Despite all this, we are encouraged by the efforts made by stakeholders in both the private and public sector to scale and standardise operations on the demand and supply side of carbon markets to meet the Paris Climate Agreement goals. This represents significant economic opportunities for the stakeholders involved as the VCM market is poised to reach US$25 B by 2030 .
Not all Carbon Credits are Created Equal
In the quest for promoting the worlds’ green economy, various decarbonisation levers exist, including forest conservation, renewables, sustainable farming, electric vehicles and others.
However, not all decarbonisation strategies are equal when it comes to the carbon credits market.
Different decarbonisation pathways come with different carbon abatement potentials. In addition, solutions that offer strong co-benefits beyond carbon offsetting, such as biodiversity and community involvement, can command higher monetisation potential. Natural Climatic Solution (NCS) is one such category with a large carbon abatement potential and has the potential to command high carbon credit prices .
What are Natural Climate Solutions?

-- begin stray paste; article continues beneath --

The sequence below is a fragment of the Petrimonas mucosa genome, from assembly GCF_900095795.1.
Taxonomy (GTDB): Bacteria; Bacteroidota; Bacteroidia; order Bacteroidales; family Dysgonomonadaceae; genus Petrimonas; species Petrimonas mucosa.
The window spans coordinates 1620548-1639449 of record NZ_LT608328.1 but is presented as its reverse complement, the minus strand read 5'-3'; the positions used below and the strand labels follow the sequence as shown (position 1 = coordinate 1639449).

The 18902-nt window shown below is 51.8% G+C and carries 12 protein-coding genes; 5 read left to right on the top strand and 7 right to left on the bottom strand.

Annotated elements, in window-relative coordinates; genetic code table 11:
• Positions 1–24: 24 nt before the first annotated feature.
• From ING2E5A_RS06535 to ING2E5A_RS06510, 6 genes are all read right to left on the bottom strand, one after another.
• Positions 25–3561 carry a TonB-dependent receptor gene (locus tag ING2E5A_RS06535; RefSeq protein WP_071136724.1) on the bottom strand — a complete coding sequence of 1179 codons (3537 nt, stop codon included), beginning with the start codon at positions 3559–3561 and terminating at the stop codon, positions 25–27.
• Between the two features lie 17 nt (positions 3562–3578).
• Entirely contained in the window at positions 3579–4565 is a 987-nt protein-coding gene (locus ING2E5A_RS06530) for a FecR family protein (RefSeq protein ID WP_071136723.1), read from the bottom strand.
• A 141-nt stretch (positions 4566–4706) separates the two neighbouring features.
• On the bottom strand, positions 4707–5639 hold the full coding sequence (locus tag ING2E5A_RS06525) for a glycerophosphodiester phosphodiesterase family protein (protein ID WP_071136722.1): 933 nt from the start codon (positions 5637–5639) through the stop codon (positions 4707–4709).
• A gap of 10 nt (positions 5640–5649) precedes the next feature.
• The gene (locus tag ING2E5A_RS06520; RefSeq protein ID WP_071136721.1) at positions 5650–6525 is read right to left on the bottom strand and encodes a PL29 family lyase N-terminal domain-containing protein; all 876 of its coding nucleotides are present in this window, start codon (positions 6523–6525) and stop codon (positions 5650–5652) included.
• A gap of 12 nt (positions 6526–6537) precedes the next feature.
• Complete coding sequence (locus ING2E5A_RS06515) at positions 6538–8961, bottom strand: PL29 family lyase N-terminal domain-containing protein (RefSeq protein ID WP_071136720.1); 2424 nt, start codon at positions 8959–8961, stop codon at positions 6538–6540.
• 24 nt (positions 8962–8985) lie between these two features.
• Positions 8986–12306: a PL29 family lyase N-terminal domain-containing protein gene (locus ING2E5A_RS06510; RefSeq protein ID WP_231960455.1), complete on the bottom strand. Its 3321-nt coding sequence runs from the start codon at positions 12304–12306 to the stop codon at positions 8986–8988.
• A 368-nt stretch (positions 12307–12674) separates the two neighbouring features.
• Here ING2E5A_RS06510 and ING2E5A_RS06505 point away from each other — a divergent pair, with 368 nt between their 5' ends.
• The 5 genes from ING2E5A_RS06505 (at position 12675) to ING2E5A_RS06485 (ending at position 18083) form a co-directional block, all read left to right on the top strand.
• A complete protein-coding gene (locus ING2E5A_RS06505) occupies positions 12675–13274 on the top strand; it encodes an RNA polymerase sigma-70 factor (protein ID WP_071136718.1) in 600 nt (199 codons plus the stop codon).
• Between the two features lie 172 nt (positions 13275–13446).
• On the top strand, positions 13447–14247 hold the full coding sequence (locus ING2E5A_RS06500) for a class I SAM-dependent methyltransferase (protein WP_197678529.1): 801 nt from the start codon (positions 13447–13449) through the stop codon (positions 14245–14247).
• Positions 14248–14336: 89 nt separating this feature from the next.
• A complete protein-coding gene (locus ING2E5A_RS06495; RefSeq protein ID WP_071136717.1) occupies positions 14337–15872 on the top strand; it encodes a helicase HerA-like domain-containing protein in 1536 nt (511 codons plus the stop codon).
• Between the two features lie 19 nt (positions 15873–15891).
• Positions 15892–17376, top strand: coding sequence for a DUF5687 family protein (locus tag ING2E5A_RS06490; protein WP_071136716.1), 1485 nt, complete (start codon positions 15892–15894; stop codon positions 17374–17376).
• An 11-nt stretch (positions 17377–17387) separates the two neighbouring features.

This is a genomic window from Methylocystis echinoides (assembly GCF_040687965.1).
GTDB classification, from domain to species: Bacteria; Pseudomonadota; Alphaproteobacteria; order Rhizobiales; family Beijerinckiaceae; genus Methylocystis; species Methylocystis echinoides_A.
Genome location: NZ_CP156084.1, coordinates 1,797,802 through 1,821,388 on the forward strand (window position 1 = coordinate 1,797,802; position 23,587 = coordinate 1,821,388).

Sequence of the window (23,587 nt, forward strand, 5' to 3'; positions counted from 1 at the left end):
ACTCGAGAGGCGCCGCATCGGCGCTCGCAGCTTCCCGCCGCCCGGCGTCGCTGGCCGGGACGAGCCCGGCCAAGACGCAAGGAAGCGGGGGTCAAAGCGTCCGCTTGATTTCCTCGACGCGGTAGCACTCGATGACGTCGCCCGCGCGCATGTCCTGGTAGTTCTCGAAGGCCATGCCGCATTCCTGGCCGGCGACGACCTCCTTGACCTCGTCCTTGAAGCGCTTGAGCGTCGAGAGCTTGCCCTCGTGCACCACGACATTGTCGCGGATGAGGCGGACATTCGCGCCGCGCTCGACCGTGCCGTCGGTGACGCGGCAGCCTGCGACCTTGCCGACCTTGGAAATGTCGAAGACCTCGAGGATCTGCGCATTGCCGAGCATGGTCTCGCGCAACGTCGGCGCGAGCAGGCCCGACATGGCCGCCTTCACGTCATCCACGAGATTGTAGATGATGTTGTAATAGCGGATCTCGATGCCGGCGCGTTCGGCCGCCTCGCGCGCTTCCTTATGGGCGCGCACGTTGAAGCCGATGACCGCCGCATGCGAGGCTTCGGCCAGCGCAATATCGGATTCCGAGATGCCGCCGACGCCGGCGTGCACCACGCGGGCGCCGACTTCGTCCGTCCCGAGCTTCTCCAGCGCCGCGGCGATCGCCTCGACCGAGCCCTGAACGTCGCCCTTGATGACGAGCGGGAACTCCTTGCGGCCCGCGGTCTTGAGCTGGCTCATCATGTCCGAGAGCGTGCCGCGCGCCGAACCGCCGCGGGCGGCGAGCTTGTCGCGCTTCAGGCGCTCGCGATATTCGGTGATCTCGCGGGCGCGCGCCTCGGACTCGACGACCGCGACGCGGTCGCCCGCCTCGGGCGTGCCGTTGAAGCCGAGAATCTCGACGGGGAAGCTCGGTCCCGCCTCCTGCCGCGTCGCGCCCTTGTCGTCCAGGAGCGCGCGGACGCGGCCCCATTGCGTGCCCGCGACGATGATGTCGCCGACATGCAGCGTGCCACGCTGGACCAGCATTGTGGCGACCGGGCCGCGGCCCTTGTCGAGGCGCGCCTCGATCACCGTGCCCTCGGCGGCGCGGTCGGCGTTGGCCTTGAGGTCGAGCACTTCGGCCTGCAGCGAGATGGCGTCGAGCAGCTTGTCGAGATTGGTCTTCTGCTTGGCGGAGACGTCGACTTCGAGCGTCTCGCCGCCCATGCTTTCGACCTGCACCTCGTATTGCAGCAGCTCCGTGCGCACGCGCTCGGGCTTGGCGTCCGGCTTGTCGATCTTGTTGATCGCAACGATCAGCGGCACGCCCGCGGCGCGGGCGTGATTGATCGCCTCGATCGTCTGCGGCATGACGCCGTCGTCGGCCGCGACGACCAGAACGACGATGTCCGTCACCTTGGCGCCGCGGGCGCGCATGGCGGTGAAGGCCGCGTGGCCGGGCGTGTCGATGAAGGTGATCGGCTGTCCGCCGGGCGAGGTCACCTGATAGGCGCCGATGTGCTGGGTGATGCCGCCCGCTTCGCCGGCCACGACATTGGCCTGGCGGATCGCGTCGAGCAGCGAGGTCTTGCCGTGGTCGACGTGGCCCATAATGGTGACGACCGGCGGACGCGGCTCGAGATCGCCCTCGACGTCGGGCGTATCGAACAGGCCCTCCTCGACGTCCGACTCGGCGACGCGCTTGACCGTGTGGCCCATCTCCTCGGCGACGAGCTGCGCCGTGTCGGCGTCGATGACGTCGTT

NCS refer to the conservation, improved land management, and restoration actions that increase carbon storage and remove greenhouse gas emissions from the air . The reason they are called nature-based is simply because it uses natural resources such as trees or soil amongst others to remove and capture carbon.
GHG emissions from agriculture, forestry, and other land uses (AFOLU) contribute a quarter of total global GHG emissions and investments in nature could potentially deliver one third of the emissions reductions needed to align with the Paris Agreement between now and 2030 . Examples of Agri, Forestry and Land Use (AFOLU) decarbonisation projects include afforestation and reforestation projects, rehabilitation of degraded forests, improved grazing, peat restoration etc.
Beyond offsetting carbon emissions, nature based solutions also offer co-benefits like biodiversity and community involvement that could potentially meet certain United Nations Sustainable Development Goals (SDGs). Such co-benefits have been a major factor in boosting the prices of AFOLU credits issued by global standardisation bodies such as Verra, Gold Standard, Plan Vivo etc.
The attractiveness of AFOLU NCS credits is elegantly summarised by the data published by Ecosystem Marketplace’s State of the Voluntary Carbon Markets 2021 report. Between Jan - Aug 2021, AFOLU projects contributed the highest quantity of carbon offset across the various categories of carbon offset projects, contributing to 80% of VCM traded globally. In addition, AFOLU credits traded over 4x higher than the next most traded type of credits .
While NCS solutions promise high carbon abatement potential, many uncertainties remain.